Mr. Yang Zongjian (1897-1979), the founder of Chinese Vertebrate Paleontology as well as the father of Chinese dinosaur studies, was a native of Hua county of Shaanxi province. He was enrolled in the Department of Geology of Beijing Univ in 1917 and went abroad to the University of Munich in Germany for self-funded doctorate studies of Vertebrate Paleontology in 1924. After his graduation and return from Germany, Yang Zhongjian worked at the Central Geological Survey Center. In 1929 he worked as deputy director for the Cenozoic Research Office of the Central Center of Geological Survey and started to take charge of the excavation at the Peking Man Site in Zhoukoudian. From then on he dedicated his life to the research of Chinese vertebrate paleontology.

In 1937 after the outbreak of the War of Resistance against Japanese Aggression, Yang Zhongjian transferred to Kunming city, Yunnan province, as head of the Kunming Work Station of the Central Center of Geological Survey. In October 1938, two assistants to Yang Zhongjian were on their way back to Kunming from a survey in Youmou basin and stayed overnight in Lufeng.

At that time the Yunnan-Myanmar road was under construction in Lufeng. According to the construction workers, there were “dragon bones” at Shawan in the northwest of Lufeng. The assistants soon found some fossils in a gully to the northeast of Shawan. In 1938, Dr. Yang Zhongjian, dug out the first dinosaur fossils. The exposed string of cervical vertebrae fossils of a Lufeng Dilophosaurus opened the most brilliant page in China’s history of dinosaur excavation and research.

As of 1951, after 13 years during which the fossils experienced relocation several times, they finally settled in one place. In 1995, a large Late Middle Jurassic dinosaur site was found in Ana Dinosaur Mountain of Chuanjie township, Lufeng county, (the present World Dinosaur Valley), buried with hundreds of dinosaurs. Due to the quantity, number of varieties, concentration and span in years they represent, it is a world wonder.

Five mysteries of the Lufeng dinosaurs:

1 -Centralization of dinosaurs at the Lufeng basin. Why did so many dinosaurs gather here?

2 -Spanning time and space: Within the same area and slope of a hill are buried fossils of: Lufeng dilophosaurus fauna of the early, middle and late Jurassic ages; Chuangjie dinosaur fauna; and Yunnan Mamenxi fauna. How was such a complete evolutionary series of dinosaur fossils kept intact? Why are the dinosaur fossils of different ages buried in the same area?

3 -Collective extinction of dinosaurs: What factors led to the disappearance and collective extinction of the dinosaurs 65 million years ago, after their ruling the earth for 160 million years?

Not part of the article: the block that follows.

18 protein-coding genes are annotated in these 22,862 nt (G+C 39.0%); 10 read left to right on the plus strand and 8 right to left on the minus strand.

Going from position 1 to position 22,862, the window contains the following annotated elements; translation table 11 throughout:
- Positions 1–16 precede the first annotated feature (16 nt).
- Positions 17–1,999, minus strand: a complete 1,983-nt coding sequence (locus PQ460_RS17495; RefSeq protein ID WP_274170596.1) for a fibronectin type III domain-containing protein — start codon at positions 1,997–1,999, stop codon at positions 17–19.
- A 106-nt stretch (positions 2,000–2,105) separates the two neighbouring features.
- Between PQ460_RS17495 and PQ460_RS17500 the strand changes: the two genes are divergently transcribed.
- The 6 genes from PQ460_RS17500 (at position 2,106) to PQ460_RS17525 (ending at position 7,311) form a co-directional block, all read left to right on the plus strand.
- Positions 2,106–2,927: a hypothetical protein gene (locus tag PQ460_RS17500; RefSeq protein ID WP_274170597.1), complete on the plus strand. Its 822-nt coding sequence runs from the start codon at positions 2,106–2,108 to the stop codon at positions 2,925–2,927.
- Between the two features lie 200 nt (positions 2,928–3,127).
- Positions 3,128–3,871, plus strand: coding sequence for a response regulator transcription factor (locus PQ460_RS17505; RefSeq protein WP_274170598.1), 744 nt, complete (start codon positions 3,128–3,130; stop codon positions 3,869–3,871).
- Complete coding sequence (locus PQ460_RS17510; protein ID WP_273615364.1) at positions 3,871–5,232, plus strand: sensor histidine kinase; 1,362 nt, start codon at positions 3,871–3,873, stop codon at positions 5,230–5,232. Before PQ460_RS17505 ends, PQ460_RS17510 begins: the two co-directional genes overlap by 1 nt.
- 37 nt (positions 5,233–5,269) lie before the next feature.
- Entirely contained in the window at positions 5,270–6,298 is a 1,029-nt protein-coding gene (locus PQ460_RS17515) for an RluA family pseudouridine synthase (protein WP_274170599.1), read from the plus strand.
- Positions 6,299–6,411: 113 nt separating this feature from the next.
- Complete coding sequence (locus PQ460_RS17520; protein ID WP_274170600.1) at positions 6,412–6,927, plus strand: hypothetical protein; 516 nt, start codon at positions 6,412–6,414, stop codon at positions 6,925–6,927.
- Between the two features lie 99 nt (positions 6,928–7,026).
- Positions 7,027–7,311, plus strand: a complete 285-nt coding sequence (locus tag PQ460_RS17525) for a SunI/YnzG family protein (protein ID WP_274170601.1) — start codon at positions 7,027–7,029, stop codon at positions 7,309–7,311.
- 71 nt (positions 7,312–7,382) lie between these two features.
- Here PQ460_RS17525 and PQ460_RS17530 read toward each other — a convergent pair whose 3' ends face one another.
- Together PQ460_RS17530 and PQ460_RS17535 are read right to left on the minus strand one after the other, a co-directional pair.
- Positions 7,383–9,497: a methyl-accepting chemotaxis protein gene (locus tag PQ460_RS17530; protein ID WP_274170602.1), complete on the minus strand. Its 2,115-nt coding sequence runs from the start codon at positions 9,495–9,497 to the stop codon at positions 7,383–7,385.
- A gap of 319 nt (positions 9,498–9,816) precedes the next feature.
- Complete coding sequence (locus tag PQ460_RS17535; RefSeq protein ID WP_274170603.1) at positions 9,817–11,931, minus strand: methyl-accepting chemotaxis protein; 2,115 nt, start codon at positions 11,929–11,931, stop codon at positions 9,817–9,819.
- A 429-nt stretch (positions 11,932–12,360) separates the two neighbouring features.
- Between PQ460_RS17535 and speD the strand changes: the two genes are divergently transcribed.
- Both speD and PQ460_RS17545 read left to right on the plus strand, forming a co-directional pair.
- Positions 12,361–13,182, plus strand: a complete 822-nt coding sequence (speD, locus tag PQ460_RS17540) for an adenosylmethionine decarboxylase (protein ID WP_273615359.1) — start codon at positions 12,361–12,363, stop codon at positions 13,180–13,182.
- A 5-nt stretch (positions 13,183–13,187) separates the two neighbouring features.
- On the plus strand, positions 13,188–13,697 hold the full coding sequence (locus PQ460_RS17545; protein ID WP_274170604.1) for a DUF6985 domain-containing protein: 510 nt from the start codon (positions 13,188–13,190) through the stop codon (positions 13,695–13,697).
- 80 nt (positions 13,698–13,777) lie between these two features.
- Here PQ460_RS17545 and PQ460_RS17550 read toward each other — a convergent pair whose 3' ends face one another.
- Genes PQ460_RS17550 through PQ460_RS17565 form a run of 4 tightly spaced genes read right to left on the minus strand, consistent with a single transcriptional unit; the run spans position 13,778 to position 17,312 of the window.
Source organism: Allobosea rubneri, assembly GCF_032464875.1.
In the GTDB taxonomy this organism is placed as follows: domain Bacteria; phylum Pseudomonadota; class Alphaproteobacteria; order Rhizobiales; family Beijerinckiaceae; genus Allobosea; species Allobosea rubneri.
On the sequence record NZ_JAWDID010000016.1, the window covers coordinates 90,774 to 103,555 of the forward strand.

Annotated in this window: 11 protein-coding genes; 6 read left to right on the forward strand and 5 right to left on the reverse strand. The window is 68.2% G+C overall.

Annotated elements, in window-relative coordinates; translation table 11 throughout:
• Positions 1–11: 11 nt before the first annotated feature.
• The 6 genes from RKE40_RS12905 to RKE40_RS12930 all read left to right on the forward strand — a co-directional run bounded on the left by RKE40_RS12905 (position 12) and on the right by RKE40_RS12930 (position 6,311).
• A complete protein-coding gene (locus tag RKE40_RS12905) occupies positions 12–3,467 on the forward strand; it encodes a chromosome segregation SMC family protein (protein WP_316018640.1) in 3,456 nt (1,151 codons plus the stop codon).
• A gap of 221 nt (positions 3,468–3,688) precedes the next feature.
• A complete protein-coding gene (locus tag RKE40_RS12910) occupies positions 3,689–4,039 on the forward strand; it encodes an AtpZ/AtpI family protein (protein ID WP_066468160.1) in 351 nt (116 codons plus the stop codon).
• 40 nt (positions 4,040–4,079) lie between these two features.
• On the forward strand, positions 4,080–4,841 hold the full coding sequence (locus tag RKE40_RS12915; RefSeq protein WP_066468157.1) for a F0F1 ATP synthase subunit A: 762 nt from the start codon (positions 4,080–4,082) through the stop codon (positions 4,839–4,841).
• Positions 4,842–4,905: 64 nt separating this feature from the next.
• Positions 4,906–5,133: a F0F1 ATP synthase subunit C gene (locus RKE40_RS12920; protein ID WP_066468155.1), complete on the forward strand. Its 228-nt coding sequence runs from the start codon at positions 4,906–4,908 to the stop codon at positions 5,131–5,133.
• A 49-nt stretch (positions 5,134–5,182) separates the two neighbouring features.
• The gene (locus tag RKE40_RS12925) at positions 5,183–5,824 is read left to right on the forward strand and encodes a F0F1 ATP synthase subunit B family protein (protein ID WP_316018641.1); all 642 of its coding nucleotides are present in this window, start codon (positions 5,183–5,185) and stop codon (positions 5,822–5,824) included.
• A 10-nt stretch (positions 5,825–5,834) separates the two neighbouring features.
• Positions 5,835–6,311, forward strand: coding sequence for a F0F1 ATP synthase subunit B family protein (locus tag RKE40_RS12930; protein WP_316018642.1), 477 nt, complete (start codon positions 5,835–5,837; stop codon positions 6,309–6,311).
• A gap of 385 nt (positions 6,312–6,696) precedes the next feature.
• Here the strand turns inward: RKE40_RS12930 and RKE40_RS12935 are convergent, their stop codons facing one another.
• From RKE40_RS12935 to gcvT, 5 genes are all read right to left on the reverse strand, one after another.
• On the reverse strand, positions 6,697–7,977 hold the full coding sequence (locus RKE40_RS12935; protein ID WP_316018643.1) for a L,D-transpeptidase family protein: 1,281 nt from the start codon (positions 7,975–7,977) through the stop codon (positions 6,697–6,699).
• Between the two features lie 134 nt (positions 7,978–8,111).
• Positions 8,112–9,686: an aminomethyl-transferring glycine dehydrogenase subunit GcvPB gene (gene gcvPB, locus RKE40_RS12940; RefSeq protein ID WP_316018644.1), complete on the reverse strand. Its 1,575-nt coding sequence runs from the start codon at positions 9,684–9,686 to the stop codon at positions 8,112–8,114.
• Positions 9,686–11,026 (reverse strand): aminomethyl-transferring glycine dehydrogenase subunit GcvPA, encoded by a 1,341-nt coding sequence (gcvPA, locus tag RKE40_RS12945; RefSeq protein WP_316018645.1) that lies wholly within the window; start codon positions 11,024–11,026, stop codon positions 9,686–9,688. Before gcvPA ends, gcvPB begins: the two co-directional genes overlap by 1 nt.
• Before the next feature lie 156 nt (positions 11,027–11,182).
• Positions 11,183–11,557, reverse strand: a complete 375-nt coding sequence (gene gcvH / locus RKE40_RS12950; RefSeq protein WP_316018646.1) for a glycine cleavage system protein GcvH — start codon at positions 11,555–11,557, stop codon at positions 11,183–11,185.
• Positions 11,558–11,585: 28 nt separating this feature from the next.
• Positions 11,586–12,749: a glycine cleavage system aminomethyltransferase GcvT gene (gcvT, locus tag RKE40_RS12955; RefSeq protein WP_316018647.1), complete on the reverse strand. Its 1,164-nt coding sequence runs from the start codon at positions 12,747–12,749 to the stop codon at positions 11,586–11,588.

4 -Facing east: All the dinosaur fossils unearthed to date face east. What happened then in the east of Lufeng?

5 -Dinosaur fossils: Dinosaurian egg fossils have been found in quite a few places around the world. Given that the dinosaur fossils unearthed in Lufeng are the world’s most numerous and diverse, why are there no dinosaur egg fossils unearthed here?

LUFENG DINOSAUR RANKINGS OF EIGHT FIRSTS IN THE WORLD (sorry but I only took a picture of the 1st 4!!)

1. Widest existent span: Existence of the dinosaurs in Lufeng date back 135-180 million years spanning the Triassic and Jurassic ages.

2. Co-existence of a variety of dinosaur species: It is rarely seen elsewhere in the world that fossils of herbivorous and carnivorous dinosaurs, vertebrates and invertebrates are buried in the same area. It is so far the only place in the world containing this feature and considered a wonder of the earth’s historical evolution.

3. Highest level of preservation for dinosaur individuals: The preservation level is so high that even the most fragile bones upon excavation are kept intact. 95% or more of nearly a hundred sets of dinosaur fossils are well preserved.

4. Centralized dinosaur burying area: In a section of 3,400 square meters over 30 sets of individual dinosaur fossils and snake-necked turtles have been unearthed and there are still nearly 400 more to be excavated.

Inside the exhibition hall sleeps a complete, delicate dinosaur individual fossil, one of the “Lufengosaurus huenei” cropped out from Mt. Dawa of Lufeng county in 1938, to present the original condition in which this overlord of the world was found at the time of its death, dating back to 180 million years ago. We excavated the whole body and relocated it here for the sake of exhibition, as “the most valuable treasure of this museum”.

Additional photos below